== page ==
Adella Wacker (Servant Branch) responded to a Facebook request for masks from Little Sisters of the Poor, a group of nuns who run a care home for the elderly where Adella had worked for 20 years before retiring. Adella, Christine Brickweg and Kathy Coleman made masks for the residents and staff that helped fill their need until they were able to get commercial masks on back order.
Nadine Reinhardt (Servant Branch), who has a background in sewing professionally, has outfitted friends and family with masks and donated to a few different causes, for a total of over 100 masks. She had saved over 60 yards of quarter-inch elastic from a job she finished 10 years ago, not sure how she would ever use it. She says, “The Lord always provides. Who knew that today it would prove to be a precious, coveted gem? Two other ladies in my neighborhood have benefitted from my archive.”
Peg Daly’s (Servant Branch) corner of River Hills boasts a longstanding set of active friendships among neighbors. They’ve collaborated on crafting projects in the past, like making pillowcases for the Red Cross. Peg was able to swap with a neighbor—her elastic in exchange for fabric with birds on it—a strategy to get her 90-year-old bird-loving mother to wear a mask. “It’s been a really unifying thing for the neighborhood.”
Also, in Servant Branch, Carolyn Reinhardt saw on a neighborhood email chain that a man was offering fabric to anyone willing to make masks. Carolyn asked him if he would like her to make him a mask, and he said yes, so she did. This gave her the idea of offering to make masks for other neighbors. As she made each mask, she prayed for the person who would be wearing it, and she delivered them in Ziploc bags with a note explaining the washing instructions and saying that she’d prayed for the wearers. “I ended up making masks for a neighbor’s workplace, and he won a prize for one of them (definitely a first sewing prize for me, a novice seamstress)!"
Masks for Missionaries and Neighbors
Soon after news of the spread of COVID-19 reached Evansville, missionary and nurse Mary Timler anticipated that the missionaries might need face masks, especially if someone in the household got sick. She did some research into what mask design might work best for her household’s needs and budget, and found an easy one with ties that didn’t require elastic. Ellen Reed, an experienced sewer, helped get an assembly line going, and eventually took over the sewing.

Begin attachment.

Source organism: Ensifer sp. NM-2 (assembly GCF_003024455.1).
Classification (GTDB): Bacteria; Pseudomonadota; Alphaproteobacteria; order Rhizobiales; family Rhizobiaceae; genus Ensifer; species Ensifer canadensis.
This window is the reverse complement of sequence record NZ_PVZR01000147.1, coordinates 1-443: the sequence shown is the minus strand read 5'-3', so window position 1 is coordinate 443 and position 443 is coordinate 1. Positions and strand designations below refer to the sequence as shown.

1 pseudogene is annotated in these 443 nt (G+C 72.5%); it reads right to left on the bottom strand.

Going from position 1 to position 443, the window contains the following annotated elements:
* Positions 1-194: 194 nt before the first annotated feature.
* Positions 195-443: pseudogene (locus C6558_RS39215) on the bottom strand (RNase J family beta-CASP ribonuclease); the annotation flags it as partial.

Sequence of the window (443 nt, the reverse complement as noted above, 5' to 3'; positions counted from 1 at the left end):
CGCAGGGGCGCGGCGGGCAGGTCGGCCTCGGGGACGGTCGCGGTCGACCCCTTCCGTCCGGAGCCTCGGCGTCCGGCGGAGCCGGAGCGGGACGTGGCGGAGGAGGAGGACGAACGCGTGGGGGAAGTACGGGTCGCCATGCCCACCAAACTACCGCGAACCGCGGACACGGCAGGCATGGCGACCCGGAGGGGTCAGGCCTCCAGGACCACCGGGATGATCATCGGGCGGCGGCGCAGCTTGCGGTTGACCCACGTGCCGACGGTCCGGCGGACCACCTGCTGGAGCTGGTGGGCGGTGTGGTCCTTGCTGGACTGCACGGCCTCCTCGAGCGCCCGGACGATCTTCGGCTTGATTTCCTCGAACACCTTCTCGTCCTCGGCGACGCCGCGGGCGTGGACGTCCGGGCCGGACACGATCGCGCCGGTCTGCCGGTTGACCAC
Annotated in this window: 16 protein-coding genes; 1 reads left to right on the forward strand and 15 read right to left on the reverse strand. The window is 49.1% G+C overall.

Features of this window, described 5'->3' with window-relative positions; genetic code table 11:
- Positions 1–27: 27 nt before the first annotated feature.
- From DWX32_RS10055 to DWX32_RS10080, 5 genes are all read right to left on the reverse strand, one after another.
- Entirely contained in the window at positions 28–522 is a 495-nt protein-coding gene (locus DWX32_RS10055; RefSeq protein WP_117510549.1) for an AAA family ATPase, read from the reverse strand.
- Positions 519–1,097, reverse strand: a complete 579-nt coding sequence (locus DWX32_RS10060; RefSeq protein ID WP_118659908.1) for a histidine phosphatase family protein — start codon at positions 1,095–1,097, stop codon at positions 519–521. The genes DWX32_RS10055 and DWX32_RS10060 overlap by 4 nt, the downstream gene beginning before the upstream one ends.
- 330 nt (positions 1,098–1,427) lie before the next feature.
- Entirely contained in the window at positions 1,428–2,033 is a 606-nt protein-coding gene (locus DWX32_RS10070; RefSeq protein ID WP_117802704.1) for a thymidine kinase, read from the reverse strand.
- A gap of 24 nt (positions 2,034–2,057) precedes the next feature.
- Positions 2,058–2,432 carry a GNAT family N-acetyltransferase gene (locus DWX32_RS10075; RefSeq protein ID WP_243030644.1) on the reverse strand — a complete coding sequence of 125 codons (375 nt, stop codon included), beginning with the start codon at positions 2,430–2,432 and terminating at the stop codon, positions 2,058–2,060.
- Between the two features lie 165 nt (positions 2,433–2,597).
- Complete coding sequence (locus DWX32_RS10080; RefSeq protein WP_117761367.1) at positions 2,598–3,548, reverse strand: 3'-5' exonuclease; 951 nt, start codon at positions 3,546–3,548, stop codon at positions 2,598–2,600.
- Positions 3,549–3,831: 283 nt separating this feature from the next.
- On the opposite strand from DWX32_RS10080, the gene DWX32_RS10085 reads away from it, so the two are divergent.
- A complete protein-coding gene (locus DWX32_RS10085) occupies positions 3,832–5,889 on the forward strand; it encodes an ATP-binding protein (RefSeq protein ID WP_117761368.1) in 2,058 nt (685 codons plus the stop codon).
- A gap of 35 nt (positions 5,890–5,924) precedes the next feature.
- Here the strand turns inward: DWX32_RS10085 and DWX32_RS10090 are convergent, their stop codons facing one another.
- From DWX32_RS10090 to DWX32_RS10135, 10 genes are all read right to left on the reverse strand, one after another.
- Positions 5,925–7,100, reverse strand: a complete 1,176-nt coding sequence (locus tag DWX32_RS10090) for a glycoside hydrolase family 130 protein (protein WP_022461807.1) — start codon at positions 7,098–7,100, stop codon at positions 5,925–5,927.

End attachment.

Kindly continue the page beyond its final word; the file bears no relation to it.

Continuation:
The missionaries haven’t been visiting neighbors, but have been phoning them instead. That’s how some neighbors found out that Ellen was making masks, and a few have asked if she could make masks for them. Ellen was happy to oblige! In Allendale, Abby Earhart has used the pattern Mary found to make masks for a few neighbors there, too.
Masks Just in Time
In South Bend, Andrea Kane noticed a plea for masks from Our Lady of the Road, a ministry for the homeless run by the Catholic Worker. They needed masks for their clients, many of whom are in poor health. On the phone with her friend Lisa, who had served as a missionary in China for many years, Andrea heard that Lisa had received 100 face masks in the mail from their mutual friend Lily in China. Lily had served as a missionary with Lisa for many years.
Andrea says, “I asked Lisa, ‘What did you do with all those masks?’ She replied, ‘Well, they are sitting right here. Want some?’ ‘Yes! I know who really needs them,’” The next day Lisa dropped off a big stack of masks at Andrea’s house, and Andrea’s husband Paul took them down to Our Lady of the Road.
Masks of All Styles
In New Orleans, Liz Slattery made masks with the theme of the New Orleans Saints football team. In Mobile, Lydia Gaudet made masks with princesses, magic frogs and castles for a local children’s hospital, and then repurposed her son’s old U.S. Air Force uniforms as masks for her children and their spouses, 12 of whom have jobs as essential workers.